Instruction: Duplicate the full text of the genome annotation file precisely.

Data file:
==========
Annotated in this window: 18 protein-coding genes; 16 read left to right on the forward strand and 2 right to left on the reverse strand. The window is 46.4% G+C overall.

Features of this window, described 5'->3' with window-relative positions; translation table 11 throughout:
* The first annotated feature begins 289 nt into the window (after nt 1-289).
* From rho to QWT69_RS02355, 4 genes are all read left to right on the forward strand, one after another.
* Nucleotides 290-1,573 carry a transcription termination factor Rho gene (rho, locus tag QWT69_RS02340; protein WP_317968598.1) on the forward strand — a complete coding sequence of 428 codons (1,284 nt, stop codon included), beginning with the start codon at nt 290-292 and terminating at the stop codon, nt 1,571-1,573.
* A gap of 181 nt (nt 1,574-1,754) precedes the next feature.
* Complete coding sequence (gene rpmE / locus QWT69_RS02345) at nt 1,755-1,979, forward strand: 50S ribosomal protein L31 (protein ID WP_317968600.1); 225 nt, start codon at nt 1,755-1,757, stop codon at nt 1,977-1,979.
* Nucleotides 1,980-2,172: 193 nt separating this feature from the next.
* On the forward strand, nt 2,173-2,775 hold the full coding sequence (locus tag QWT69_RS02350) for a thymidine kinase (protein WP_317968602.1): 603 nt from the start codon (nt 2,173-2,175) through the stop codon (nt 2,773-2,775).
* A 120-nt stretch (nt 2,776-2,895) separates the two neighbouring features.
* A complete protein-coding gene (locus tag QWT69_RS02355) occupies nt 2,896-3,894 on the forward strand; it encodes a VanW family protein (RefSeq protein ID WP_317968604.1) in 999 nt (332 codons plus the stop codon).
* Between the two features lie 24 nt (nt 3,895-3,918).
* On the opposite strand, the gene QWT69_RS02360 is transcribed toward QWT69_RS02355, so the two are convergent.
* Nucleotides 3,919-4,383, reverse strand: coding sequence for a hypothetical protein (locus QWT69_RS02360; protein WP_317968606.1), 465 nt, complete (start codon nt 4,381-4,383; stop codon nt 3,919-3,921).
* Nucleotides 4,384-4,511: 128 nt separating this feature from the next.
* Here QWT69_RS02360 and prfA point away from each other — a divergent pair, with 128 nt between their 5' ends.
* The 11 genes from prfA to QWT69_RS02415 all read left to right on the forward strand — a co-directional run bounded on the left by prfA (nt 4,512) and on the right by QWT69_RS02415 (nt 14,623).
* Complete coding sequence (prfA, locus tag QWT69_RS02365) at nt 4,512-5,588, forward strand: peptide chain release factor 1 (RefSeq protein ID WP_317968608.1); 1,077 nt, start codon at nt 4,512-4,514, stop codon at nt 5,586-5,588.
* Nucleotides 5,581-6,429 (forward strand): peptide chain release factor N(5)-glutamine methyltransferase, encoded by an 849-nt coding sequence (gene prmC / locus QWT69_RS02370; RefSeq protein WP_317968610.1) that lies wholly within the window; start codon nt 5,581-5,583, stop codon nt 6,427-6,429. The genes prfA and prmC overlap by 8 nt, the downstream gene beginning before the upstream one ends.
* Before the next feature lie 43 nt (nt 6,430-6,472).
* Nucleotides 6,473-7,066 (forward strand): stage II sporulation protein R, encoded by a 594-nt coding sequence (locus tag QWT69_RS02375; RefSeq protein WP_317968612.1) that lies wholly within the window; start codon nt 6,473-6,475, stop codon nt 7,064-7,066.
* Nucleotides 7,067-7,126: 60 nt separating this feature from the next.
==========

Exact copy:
Annotated in this window: 18 protein-coding genes; 16 read left to right on the forward strand and 2 right to left on the reverse strand. The window is 46.4% G+C overall.

Features of this window, described 5'->3' with window-relative positions; translation table 11 throughout:
* The first annotated feature begins 289 nt into the window (after nt 1-289).
* From rho to QWT69_RS02355, 4 genes are all read left to right on the forward strand, one after another.
* Nucleotides 290-1,573 carry a transcription termination factor Rho gene (rho, locus tag QWT69_RS02340; protein WP_317968598.1) on the forward strand — a complete coding sequence of 428 codons (1,284 nt, stop codon included), beginning with the start codon at nt 290-292 and terminating at the stop codon, nt 1,571-1,573.
* A gap of 181 nt (nt 1,574-1,754) precedes the next feature.
* Complete coding sequence (gene rpmE / locus QWT69_RS02345) at nt 1,755-1,979, forward strand: 50S ribosomal protein L31 (protein ID WP_317968600.1); 225 nt, start codon at nt 1,755-1,757, stop codon at nt 1,977-1,979.
* Nucleotides 1,980-2,172: 193 nt separating this feature from the next.
* On the forward strand, nt 2,173-2,775 hold the full coding sequence (locus tag QWT69_RS02350) for a thymidine kinase (protein WP_317968602.1): 603 nt from the start codon (nt 2,173-2,175) through the stop codon (nt 2,773-2,775).
* A 120-nt stretch (nt 2,776-2,895) separates the two neighbouring features.
* A complete protein-coding gene (locus tag QWT69_RS02355) occupies nt 2,896-3,894 on the forward strand; it encodes a VanW family protein (RefSeq protein ID WP_317968604.1) in 999 nt (332 codons plus the stop codon).
* Between the two features lie 24 nt (nt 3,895-3,918).
* On the opposite strand, the gene QWT69_RS02360 is transcribed toward QWT69_RS02355, so the two are convergent.
* Nucleotides 3,919-4,383, reverse strand: coding sequence for a hypothetical protein (locus QWT69_RS02360; protein WP_317968606.1), 465 nt, complete (start codon nt 4,381-4,383; stop codon nt 3,919-3,921).
* Nucleotides 4,384-4,511: 128 nt separating this feature from the next.
* Here QWT69_RS02360 and prfA point away from each other — a divergent pair, with 128 nt between their 5' ends.
* The 11 genes from prfA to QWT69_RS02415 all read left to right on the forward strand — a co-directional run bounded on the left by prfA (nt 4,512) and on the right by QWT69_RS02415 (nt 14,623).
* Complete coding sequence (prfA, locus tag QWT69_RS02365) at nt 4,512-5,588, forward strand: peptide chain release factor 1 (RefSeq protein ID WP_317968608.1); 1,077 nt, start codon at nt 4,512-4,514, stop codon at nt 5,586-5,588.
* Nucleotides 5,581-6,429 (forward strand): peptide chain release factor N(5)-glutamine methyltransferase, encoded by an 849-nt coding sequence (gene prmC / locus QWT69_RS02370; RefSeq protein WP_317968610.1) that lies wholly within the window; start codon nt 5,581-5,583, stop codon nt 6,427-6,429. The genes prfA and prmC overlap by 8 nt, the downstream gene beginning before the upstream one ends.
* Before the next feature lie 43 nt (nt 6,430-6,472).
* Nucleotides 6,473-7,066 (forward strand): stage II sporulation protein R, encoded by a 594-nt coding sequence (locus tag QWT69_RS02375; RefSeq protein WP_317968612.1) that lies wholly within the window; start codon nt 6,473-6,475, stop codon nt 7,064-7,066.
* Nucleotides 7,067-7,126: 60 nt separating this feature from the next.